This infrastructure would open up the whole of the south west and west to investment opportunity in areas such as pharmaceuticals, as in Cork. As one moves up along that length of the country towards Galway, where the medical device industry is to be found, there is huge potential for symbiotic development and cross-fertilisation of capacities in the various cities.
The immediate step to be taken is the construction and development of the north ring road in order to ensure we are not dependent on the tunnel alone. Then the M20 needs to be put firmly back on track.
While I share an interest in the Cork-Limerick road, I will confine my answer to the north ring road. As I said, I am taking this Topical Issue on behalf of the Minister for Transport, Tourism and Sport, Deputy Paschal Donohoe, who has responsibility for overall policy and funding for the national roads programme. The planning, design and implementation of individual national road projects is a matter for Transport Infrastructure Ireland, formerly known as the NRA, under the Roads Acts 1993 to 2015 in conjunction with the local authorities concerned.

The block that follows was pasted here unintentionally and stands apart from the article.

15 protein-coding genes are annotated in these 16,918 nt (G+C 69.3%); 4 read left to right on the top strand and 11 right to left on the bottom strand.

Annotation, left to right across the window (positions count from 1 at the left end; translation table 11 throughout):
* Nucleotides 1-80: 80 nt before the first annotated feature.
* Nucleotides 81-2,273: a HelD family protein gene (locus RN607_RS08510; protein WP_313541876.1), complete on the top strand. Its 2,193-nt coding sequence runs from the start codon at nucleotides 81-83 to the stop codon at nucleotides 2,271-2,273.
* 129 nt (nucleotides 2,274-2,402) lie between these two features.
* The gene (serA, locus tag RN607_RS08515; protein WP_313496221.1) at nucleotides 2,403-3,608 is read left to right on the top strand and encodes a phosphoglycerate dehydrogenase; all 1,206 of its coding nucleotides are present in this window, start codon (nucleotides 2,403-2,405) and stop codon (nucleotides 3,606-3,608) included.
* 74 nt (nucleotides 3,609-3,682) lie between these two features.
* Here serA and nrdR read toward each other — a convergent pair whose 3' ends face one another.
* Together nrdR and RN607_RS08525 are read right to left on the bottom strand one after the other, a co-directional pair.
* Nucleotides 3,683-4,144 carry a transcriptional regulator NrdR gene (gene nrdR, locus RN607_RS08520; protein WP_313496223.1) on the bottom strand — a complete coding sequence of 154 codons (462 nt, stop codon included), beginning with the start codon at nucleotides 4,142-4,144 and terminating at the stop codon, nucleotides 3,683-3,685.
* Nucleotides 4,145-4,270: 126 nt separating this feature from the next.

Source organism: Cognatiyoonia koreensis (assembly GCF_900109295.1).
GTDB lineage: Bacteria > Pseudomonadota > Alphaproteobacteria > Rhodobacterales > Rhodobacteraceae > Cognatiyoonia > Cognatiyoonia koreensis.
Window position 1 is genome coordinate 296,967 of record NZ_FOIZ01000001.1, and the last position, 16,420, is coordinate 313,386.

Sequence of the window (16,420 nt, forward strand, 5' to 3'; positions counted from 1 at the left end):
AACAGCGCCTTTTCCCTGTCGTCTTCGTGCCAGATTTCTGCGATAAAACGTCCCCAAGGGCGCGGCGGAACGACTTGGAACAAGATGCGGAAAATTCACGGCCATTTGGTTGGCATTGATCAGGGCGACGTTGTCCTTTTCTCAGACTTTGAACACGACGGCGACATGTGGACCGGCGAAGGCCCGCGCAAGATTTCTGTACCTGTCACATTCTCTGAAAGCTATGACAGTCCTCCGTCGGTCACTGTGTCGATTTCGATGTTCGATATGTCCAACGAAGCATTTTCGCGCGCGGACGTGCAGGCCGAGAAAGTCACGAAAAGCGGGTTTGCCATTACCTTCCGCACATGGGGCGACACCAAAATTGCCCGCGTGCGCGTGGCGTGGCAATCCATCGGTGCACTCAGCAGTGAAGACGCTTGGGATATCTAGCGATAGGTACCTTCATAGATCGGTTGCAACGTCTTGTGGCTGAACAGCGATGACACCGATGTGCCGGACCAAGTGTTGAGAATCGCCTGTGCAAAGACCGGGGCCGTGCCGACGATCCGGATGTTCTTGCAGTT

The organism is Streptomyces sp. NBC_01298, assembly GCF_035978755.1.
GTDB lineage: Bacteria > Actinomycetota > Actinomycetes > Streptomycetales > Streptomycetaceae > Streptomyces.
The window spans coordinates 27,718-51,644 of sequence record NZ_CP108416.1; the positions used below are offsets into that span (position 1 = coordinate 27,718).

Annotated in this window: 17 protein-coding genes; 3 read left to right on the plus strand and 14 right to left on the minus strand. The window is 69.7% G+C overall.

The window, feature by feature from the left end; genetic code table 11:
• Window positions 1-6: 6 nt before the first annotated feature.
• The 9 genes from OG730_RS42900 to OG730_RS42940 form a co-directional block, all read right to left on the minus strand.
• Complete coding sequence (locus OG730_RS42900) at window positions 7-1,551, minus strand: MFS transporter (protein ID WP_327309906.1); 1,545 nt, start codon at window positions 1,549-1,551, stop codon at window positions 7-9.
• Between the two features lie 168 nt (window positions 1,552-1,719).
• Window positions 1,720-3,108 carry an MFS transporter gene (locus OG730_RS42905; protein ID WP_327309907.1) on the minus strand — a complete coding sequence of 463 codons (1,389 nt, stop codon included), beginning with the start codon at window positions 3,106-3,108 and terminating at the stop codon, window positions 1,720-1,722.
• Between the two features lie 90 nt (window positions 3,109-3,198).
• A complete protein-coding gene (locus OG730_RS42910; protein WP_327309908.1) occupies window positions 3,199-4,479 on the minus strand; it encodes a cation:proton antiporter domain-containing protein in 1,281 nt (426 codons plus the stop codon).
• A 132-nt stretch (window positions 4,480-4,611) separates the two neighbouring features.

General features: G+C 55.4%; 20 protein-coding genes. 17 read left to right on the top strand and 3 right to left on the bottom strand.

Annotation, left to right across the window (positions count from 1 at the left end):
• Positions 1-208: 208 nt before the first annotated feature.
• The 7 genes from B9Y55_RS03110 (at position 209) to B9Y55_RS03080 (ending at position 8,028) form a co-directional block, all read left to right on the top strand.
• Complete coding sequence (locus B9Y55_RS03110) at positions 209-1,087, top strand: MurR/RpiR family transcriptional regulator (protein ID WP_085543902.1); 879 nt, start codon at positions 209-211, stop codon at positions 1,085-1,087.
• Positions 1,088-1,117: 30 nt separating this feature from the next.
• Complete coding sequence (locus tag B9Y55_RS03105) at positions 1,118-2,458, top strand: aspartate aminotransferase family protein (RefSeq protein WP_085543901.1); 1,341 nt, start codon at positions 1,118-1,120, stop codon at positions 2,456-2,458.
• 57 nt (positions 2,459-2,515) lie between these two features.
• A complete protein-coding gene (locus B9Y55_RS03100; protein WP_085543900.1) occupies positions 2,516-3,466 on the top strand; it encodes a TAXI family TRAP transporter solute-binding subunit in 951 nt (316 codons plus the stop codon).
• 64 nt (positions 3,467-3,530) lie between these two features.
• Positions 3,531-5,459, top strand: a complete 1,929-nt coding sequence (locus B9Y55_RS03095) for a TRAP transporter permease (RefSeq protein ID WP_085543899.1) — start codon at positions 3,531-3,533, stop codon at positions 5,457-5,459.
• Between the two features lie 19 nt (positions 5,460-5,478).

Within its capital budget, the assessment and prioritisation of individual projects such as the Cork north ring road is a matter in the first instance for Transport Infrastructure Ireland, in accordance with section 19 of the Roads Act. Ireland has just under 100,000 kilometres of road in its network and the maintenance and improvement of national, regional and local roads places a substantial financial burden on local authorities and on the Exchequer. Given the national financial position, there have been large reductions in Exchequer funding available for roads expenditure over the past number of years. For this reason the focus has had to be on maintenance and renewal rather than major new improvement schemes. The northern ring road was one of a range of proposed road development projects which had to be deferred.